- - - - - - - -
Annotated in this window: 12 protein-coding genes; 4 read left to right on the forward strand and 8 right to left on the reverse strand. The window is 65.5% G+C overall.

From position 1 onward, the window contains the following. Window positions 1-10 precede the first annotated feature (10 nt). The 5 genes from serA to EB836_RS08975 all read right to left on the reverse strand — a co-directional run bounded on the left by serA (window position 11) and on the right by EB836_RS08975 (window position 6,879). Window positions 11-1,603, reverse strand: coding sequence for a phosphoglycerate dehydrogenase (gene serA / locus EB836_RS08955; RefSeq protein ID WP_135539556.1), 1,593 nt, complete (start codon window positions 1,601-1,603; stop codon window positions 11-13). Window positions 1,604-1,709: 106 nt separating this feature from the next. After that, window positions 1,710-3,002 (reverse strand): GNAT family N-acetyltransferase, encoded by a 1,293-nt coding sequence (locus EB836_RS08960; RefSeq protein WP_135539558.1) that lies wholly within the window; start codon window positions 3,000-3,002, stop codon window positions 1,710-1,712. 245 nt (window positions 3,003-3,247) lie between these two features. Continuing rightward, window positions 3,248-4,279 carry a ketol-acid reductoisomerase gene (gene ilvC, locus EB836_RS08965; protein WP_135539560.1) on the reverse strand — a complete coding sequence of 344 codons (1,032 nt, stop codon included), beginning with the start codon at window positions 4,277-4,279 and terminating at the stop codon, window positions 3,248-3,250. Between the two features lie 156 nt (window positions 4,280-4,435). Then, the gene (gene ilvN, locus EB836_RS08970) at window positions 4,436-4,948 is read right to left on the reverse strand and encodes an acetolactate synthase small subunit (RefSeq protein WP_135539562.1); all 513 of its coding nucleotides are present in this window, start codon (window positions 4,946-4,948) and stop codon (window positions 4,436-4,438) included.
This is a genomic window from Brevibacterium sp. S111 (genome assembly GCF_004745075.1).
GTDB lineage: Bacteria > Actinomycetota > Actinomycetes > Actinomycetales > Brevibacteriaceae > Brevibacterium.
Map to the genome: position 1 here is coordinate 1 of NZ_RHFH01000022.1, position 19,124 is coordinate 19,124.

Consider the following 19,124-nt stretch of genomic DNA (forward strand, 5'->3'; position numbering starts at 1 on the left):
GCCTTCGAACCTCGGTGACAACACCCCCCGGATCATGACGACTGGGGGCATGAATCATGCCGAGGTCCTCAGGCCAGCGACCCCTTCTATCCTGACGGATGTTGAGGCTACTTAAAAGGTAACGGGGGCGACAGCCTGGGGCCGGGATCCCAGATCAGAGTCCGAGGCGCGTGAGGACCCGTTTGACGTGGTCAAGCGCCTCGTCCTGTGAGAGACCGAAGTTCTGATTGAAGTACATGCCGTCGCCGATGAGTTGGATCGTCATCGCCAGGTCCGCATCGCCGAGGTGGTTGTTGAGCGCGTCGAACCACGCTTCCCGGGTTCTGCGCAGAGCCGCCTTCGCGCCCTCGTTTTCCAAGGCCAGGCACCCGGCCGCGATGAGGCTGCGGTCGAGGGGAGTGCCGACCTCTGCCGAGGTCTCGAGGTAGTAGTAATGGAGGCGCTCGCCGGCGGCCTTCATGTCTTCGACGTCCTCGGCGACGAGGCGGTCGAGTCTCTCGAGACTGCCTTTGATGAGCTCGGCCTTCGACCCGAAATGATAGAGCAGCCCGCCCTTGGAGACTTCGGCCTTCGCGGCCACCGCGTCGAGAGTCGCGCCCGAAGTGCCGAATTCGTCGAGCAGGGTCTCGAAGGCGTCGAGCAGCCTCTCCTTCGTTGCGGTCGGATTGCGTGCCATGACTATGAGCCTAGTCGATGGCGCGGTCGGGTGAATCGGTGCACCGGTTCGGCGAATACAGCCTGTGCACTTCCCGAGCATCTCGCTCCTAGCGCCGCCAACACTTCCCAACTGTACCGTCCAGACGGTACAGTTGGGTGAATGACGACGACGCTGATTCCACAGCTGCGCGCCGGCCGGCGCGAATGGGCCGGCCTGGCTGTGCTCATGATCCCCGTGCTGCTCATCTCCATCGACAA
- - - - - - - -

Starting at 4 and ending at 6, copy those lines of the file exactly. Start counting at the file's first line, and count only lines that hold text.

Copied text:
GTDB lineage: Bacteria > Actinomycetota > Actinomycetes > Actinomycetales > Brevibacteriaceae > Brevibacterium.
Map to the genome: position 1 here is coordinate 1 of NZ_RHFH01000022.1, position 19,124 is coordinate 19,124.

Consider the following 19,124-nt stretch of genomic DNA (forward strand, 5'->3'; position numbering starts at 1 on the left):